“Inkheart” is the story of 12-year-old Meg and her father, Mo. Mo works as a bookbinder, but he also has an even rarer talent – when he reads aloud, he often reads characters out of books into the real world. Cool, right? Wouldn’t you love to meet characters from your favorite novels? Well, the catch is that Mo doesn’t get to choose who or what comes out AND something from the real world has to take its place in the story. When Meg was a little girl, Mo accidentally read three characters out of a novel, “Inkheart,” and his wife disappeared the same night without a trace. Now the villainous Capricorn, read out of the story, is after Mo and Meg.
This wonderful book is the first in a trilogy, with the other two parts being “Inkspell” and “Inkdeath.” Be sure to also check out other books by Cornelia Funke – she’s an engaging author and has written many wonderful tales for children and teens. Like what you read? Come find me at Columbia’s Children’s Desk, and I can give you plenty of other recommendations of great fantasy stories…regardless of their covers.
The kids are back to school, the temperatures will (hopefully!) cool down soon and the fall edition of “At Your Library” is now available. Here’s a look at just a few of the up and coming fall programs you can find at your local library in the next couple weeks.
Wednesday, September 3 • 10-11 a.m. , 3:30-4:30 p.m. , 5:30-6:30 p.m. in Columbia
Playing with blocks develops a child’s math, language, social and science skills, as well as being lots of fun! Come to our block party to build, talk, explore and create together. Families, ages 2-6.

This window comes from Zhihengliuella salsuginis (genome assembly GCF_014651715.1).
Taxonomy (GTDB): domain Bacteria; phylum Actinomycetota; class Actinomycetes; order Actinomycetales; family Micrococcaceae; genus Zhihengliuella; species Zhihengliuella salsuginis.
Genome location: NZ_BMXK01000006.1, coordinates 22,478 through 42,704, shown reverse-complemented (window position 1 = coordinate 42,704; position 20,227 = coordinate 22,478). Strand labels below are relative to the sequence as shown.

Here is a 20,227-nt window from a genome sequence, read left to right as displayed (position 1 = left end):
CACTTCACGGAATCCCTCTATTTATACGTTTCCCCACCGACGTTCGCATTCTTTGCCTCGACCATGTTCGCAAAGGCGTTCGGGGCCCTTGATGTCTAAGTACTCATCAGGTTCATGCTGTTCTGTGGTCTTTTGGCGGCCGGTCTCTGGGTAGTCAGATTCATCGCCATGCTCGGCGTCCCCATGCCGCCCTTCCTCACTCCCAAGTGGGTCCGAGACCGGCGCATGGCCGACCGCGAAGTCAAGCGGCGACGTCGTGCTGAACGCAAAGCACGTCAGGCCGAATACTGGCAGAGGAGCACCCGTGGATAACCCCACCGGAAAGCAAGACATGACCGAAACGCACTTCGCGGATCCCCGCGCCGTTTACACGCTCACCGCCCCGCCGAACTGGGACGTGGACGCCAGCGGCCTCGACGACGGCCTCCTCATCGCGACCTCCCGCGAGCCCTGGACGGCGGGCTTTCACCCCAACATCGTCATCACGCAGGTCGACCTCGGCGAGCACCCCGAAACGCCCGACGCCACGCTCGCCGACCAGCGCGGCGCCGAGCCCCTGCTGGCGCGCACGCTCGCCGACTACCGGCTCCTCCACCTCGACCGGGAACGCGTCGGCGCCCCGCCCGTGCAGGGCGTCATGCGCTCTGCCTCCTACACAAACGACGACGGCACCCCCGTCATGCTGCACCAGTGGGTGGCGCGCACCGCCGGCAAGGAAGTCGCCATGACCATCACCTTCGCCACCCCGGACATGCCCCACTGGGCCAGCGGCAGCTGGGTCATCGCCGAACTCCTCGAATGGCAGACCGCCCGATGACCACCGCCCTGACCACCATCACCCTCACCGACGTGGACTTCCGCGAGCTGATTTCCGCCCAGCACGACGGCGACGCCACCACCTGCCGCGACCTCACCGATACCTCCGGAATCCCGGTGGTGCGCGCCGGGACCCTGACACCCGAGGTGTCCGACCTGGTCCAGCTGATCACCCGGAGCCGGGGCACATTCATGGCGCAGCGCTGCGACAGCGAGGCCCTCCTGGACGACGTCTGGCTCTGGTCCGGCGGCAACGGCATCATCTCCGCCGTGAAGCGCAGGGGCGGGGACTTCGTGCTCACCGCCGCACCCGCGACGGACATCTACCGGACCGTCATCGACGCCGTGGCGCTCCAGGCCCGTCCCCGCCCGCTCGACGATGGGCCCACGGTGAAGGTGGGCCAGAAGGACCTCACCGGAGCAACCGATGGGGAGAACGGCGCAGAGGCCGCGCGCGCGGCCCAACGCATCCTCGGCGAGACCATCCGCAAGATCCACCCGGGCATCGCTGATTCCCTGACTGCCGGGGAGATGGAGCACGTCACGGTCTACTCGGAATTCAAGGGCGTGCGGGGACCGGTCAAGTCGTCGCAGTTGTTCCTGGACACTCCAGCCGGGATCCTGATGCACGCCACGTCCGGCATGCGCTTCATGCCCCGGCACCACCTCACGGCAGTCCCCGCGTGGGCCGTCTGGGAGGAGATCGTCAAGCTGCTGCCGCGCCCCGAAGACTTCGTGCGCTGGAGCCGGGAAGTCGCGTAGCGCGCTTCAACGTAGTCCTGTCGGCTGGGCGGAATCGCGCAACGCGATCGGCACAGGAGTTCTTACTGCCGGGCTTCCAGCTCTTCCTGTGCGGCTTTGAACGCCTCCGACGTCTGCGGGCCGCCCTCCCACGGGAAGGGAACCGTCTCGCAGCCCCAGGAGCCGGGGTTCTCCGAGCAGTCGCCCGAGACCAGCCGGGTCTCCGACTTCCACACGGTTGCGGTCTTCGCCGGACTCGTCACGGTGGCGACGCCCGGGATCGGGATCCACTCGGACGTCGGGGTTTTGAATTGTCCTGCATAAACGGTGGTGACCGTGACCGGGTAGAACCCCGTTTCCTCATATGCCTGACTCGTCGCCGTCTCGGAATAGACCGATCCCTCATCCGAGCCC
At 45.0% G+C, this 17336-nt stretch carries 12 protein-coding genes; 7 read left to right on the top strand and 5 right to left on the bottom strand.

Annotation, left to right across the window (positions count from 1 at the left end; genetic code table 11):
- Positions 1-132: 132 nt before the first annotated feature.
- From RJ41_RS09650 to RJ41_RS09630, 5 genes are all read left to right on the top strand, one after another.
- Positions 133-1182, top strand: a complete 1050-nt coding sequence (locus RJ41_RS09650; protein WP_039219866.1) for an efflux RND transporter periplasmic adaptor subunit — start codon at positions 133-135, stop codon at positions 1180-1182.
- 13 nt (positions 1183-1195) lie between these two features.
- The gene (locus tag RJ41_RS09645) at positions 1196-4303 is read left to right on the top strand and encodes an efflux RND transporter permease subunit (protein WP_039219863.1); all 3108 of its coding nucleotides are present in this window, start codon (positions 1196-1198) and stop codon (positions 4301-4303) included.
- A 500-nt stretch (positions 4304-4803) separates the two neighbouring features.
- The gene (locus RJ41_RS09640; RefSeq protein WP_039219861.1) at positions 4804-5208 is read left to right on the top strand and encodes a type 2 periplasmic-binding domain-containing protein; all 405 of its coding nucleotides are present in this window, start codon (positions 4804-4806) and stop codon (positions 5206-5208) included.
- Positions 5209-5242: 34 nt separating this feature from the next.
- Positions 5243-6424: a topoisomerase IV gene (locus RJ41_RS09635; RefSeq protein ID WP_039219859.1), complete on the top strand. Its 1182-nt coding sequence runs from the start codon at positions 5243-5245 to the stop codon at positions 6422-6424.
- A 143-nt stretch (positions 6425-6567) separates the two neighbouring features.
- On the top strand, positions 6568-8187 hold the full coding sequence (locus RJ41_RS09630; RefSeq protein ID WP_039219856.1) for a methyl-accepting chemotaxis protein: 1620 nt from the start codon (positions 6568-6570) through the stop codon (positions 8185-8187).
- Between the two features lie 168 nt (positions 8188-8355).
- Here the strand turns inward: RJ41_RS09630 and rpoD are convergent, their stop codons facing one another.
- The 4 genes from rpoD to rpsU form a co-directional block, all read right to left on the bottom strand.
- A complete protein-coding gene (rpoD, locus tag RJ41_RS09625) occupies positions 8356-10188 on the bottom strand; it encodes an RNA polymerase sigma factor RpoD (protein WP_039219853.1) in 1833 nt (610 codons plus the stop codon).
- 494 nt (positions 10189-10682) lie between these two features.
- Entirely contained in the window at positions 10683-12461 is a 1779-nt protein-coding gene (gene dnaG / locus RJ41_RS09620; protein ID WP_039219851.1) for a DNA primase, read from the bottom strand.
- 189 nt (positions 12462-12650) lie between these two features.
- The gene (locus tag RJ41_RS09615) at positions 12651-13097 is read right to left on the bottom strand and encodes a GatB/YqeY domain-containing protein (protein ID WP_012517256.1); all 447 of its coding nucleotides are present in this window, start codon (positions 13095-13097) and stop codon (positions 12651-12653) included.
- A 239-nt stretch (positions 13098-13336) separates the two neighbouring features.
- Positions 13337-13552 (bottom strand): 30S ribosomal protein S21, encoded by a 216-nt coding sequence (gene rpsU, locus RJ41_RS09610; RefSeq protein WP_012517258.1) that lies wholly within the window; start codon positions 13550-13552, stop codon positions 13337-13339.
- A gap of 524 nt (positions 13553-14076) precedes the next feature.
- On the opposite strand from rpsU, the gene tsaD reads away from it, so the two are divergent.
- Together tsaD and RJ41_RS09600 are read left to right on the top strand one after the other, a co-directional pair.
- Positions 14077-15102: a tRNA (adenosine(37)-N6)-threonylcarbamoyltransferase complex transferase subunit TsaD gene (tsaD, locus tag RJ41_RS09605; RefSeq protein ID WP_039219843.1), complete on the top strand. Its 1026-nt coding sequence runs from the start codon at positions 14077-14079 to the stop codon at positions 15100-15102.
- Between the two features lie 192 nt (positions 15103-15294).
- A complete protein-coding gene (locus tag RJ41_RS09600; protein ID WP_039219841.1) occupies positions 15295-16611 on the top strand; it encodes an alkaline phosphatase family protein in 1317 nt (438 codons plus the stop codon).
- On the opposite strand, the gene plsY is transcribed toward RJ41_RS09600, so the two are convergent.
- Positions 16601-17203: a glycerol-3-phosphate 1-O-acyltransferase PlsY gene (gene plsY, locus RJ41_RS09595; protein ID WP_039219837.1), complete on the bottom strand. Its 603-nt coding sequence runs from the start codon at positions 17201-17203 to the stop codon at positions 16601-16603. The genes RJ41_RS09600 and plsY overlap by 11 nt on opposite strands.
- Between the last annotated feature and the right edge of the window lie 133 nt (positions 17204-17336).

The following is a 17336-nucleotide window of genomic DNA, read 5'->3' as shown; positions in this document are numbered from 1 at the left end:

Otis the Tractor Party
Thursday, September 4, 2014 • 5:30-7 p.m. in Columbia
The calf is stuck in Mud Pond, and only you can help Otis the tractor rescue him! So starts another adventure involving Otis, the star of a beloved book series by Loren Long. Drop in anytime during this session to create your own farm animal puppet, join a tractor parade and try to escape the treacherous mud maze. Ages 3 and older. Continue reading
While we don’t recommend screen time for babies or real little ones, preschoolers ages 2 and older may benefit from playing educational apps with a parent. Each DBRL branch now has a crayon kiosk with at least one iPad attached to it (and four iPads attached at the Columbia branch). These iPads each have the same app – an educational preschool app that will be switched out periodically. Each app is chosen for early literacy learning.
The current app is “Moo, Baa, La La La!” by Sandra Boynton. This digital story is narrated, and children can touch the animals to see them move and make sounds. My favorite is the dancing pigs, but many in the department prefer the snorting rhinoceros! Since these apps are for preschoolers, we encourage parents to play the apps with the children.
We also occasionally run a feature on DBRL Kids called “Get Appy.” Some of these apps are appropriate for older kids, too.
Feel free to check out the crayon kiosk with your child and explore the digital world in a safe way!